If the cliff is part of a mountain range there are a load of other safety requirements which will ensure that your drone returns to its home base without issue.
Stay away from the edge!
We all get a little bit carried away when we are flying our drone. I, personally, tend to sit still and stay in one spot. This ensures that my focus is entirely on the drone flight and I’m not worrying about anything else in my immediate environment.
Particularly if you are wearing a drone headset to view the first person view footage, you could end up becoming too engrossed with the flying and simply lose situational awareness causing you to come to personal harm.
Choose a comfortable and safe spot from which to pilot your drone and don’t be tempted to get closer to the edge if your drone is disappearing behind the ledge. Instead, fly the drone in line of sight out over the edge of the cliff so that it stays in direct contact with the remote control.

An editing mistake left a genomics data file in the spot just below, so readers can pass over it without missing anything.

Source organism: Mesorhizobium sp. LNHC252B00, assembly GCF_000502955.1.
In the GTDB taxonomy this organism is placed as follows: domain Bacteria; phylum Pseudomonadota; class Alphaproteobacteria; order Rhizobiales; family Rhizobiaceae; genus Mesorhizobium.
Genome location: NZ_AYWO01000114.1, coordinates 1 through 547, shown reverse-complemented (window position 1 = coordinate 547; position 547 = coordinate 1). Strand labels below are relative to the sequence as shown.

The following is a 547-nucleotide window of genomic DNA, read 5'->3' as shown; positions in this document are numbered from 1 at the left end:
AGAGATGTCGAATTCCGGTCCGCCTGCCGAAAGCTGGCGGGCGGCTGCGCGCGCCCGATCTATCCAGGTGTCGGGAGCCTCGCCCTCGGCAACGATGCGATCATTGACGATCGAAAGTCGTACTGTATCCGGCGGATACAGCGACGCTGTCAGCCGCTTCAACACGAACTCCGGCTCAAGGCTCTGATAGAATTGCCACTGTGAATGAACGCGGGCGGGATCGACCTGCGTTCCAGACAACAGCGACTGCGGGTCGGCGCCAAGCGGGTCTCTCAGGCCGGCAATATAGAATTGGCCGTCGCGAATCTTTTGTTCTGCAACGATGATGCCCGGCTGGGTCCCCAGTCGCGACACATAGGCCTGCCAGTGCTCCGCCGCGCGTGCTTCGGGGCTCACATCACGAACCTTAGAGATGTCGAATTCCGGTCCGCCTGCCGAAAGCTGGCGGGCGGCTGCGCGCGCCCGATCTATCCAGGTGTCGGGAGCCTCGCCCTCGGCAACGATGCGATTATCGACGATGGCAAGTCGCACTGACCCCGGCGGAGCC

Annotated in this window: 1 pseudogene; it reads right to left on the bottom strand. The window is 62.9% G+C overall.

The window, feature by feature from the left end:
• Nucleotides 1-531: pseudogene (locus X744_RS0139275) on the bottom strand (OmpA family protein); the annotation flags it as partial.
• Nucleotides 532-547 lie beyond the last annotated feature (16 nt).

Best shots for flying off a cliff
Some of the best shots for flying over a cliff include getting a respective on the change in depth that you cannot get using any other form of photography or videography. In this section, we are going to go over some of the best shots that you can get around cliffs and how to do it safely.
when I am flying near the edge of a cliff one of the first shots I take is looking straight down and flying over the edge. The sense of vertigo that this shot induces I think is very poignant.
I particularly like flying relatively close to the ground before heading off out over the ledge of the cliff as this provides the maximum amount of contrast between close-up and faraway. The drones lenses do not typically have a short focal length and it requires you to fly little bit closer to the ground upon takeoff to achieve a good contrast between the depths.
Another reason I particularly like this shot is because there is a very high contrast between the riskiness of the cliff and the water that is lapping at the base.